The vocal back-up trio modelled on Bob Marley’s ‘I Three’ - midpoint Dylan steps back for them to solo ‘’cause I’m getting tired’, Carolyn Dennis does Sam Cooke’s “Change Is Gonna Come”, Helena Springs dances and moves around the stage as she does “Mr Tambourine Man”, and Jo Ann Harris sings “The Long And Winding Road” (earlier the girls repeat Dylan’s lines ghosting “Like A Rolling Stone”). ‘And now the genius’ says Dylan, and the Alpha Band’s Steve Soles, on rhythm guitar, does a solo spot with “Laissez-Faire”. After his long wilderness years, Dylan had re-established his mystique with ‘Blood On The Tracks’ and ‘Desire’, with ‘Street Legal’ impending, the set is strewn with its cuts. “Señor (Tales Of Yankee Power)”, and the smooth pure horns of “Is Your Love In Vain” smearing into the air like warm oil, about as perfect as sound can get, ‘can you cook and sew, make flowers grow, do you understand my pain?’ Still amphetamine-skinny, scarecrow-haired and Rimbaudian, black jacket, a lightning flash down his twitching insectoid pants’ leg. He plays electric Fender Strat, switching to acoustic with harmonica-harness for “Gates Of Eden” in blue spotlight pool. He’s the postman, so he says. The guy who delivers, songs. “Ballad Of A Thin Man” starts with his voice alone, before the band phase in, Billy Cross’ demonic guitar kicking against the organ. In a natural light-show of spectacular sunset etching the stage-profile into the sky. Bonfire beacons across the enclosure. As Steve points out, he uses the Hendrix ‘Electric Ladyland’ arrangement of “All Along The Watchtower” – making him possibly the first artist to do a cover version of one of his own songs, albeit whipped up by David Mansfield’s violin, Dylan replacing his previously discarded top hat. After the rasping nasal whine of “All I Really Want To Do” Dylan does the band intro’s, then into a cranked-up consciousness-stream “It’s Alright Ma, I’m Only Bleeding”. “Forever Young” delivered, or interpreted as a defiant generational anthem. Closing with the wild high mercury sound of “Changing Of The Guards”… and “The Times They Are A-Changin’”.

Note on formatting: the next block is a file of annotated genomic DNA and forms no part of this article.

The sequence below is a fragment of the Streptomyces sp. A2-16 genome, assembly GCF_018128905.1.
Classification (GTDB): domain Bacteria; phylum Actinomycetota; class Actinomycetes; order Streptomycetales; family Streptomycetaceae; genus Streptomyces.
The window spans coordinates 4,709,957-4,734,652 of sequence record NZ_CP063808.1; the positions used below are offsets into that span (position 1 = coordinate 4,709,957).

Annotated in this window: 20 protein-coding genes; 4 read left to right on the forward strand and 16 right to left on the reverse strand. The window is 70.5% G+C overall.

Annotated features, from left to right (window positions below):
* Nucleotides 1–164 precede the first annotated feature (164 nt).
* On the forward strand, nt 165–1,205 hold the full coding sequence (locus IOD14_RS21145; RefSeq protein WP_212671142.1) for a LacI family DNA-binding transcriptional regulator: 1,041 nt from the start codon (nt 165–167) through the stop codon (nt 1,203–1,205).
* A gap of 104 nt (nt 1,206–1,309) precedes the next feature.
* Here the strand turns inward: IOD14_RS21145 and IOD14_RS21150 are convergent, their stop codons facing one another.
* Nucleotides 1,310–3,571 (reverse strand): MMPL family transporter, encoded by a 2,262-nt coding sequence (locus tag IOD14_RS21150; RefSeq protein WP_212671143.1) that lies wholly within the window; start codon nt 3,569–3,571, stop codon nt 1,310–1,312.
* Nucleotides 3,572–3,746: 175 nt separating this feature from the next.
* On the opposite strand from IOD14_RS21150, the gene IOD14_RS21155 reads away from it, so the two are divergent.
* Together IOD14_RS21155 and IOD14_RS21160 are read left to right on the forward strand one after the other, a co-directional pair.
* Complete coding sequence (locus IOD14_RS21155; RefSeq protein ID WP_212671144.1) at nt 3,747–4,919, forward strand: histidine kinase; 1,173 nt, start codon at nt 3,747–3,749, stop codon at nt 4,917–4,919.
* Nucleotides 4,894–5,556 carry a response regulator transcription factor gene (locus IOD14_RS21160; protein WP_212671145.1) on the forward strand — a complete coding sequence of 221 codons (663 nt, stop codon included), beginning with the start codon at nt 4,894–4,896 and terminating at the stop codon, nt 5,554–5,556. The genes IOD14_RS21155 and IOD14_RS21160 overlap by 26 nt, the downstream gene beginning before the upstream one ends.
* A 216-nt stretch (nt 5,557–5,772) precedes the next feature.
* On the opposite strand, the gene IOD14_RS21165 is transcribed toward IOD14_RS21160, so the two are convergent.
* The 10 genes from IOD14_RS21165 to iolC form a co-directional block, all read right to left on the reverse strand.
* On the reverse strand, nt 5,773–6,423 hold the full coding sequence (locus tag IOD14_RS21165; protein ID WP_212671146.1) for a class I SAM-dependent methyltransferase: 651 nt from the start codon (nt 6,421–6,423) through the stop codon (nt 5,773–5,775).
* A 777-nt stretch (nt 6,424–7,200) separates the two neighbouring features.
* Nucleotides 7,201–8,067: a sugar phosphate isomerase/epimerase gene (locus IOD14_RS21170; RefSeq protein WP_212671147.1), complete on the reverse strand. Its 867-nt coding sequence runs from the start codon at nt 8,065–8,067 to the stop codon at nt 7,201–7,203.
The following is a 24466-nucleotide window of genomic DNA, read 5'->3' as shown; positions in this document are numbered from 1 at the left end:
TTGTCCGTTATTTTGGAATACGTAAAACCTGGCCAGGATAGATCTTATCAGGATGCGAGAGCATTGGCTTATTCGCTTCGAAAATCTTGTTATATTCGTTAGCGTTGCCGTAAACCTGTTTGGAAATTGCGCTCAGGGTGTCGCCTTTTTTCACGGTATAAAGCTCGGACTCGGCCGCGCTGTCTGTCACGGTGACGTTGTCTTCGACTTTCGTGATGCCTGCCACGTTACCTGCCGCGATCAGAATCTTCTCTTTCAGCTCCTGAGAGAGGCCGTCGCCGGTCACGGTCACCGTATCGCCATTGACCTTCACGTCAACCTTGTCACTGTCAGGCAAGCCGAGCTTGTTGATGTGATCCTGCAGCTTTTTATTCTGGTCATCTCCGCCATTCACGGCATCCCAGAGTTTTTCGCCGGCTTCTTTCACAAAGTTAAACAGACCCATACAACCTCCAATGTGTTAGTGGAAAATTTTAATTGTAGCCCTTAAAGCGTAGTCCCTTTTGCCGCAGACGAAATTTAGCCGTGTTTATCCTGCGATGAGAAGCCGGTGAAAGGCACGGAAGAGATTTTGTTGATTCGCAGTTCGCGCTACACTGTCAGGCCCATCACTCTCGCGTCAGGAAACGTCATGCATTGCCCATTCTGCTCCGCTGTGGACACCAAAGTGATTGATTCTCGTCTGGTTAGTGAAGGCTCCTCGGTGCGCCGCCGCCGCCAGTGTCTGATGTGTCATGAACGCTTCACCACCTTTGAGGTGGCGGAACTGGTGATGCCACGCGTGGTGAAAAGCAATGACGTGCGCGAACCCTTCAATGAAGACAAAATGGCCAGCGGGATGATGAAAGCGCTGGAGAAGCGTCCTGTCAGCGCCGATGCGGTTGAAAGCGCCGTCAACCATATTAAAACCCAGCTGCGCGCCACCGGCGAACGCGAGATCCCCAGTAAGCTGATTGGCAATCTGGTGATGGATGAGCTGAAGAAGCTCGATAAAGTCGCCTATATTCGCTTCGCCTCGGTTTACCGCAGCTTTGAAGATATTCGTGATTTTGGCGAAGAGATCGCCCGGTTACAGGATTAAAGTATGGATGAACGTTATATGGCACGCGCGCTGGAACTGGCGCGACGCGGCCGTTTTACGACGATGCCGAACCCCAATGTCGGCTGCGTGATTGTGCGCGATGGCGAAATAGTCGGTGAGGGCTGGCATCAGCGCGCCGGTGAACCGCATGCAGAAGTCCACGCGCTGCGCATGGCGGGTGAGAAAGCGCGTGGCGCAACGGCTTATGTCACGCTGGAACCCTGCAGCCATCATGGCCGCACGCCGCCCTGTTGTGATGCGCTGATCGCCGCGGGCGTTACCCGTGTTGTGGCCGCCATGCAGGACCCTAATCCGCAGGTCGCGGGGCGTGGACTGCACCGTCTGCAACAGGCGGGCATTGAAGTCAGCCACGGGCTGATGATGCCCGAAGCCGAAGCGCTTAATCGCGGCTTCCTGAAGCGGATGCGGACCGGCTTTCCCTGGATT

Dix knows the new tracks already. I buy the album the next record shop I encounter. Heading back for the car, glancing at my notes, I’ve written ‘blazing airships consuming the night, metallic dandelion-seeds spiralling down across the sky, two-tone siren horsemen howling, wading through elfin-pools of piss and tin-cans cranked up high on electric decibels’ - what the hell does that mean??? Does Dylan himself get into similar conundrums with his own lyrics? As we leave, down moonlight lanes into a six-mile traffic tailback, the ‘blonde & spaced’ dreamer is still laid there, still wrapped in the Union Jack, tightshut lids, sleeping under strange strange skies a-spin with glints of whirling seeds. And he’s missed it all…
Full Running Order: “My Back Pages” (instrumental), “Love Her With A Feeling” (cover of Tampa Red song), “Baby Stop Crying”, “Just Like Tom Thumb Blues”, “Shelter From The Storm”, “It’s All Over Now, Baby Blue”, “Girl From North Country”, “Ballad Of A Thin Man”, “Maggie’s Farm”, “Simple Twist Of Fate”, “Like A Rolling Stone”, “I Shall Be Released”, “Is Your Love In Vain”, “Where Are You Tonight (Journey Through Dark Heat)”, “Change Is Gonna Come” (sung by Carolyn Dennis), “Mr Tambourine Man” (by Helena Springs), “The Long & Winding Road” (Paul McCartney song sung by Jo Ann Harris), “Laissez-Faire” (Steven Soles solo), “Gates Of Eden”, “True Love Tends To Forget”, “One More Cup Of Coffee”, “Blowin’ In The Wind”, “I Want You”, “Señor (Tales Of Yankee Power)”, “Masters Of War”, “Just Like A Woman”, “To Ramona”, “Don’t Think Twice, It’s Alright”, “All Along The Watchtower”, “All I Really Want To Do” – Dylan does the band introductions, “It’s Alright Ma, I’m Only Bleeding”, “Forever Young”, “Changing Of The Guards”… “The Times They Are A-Changin’”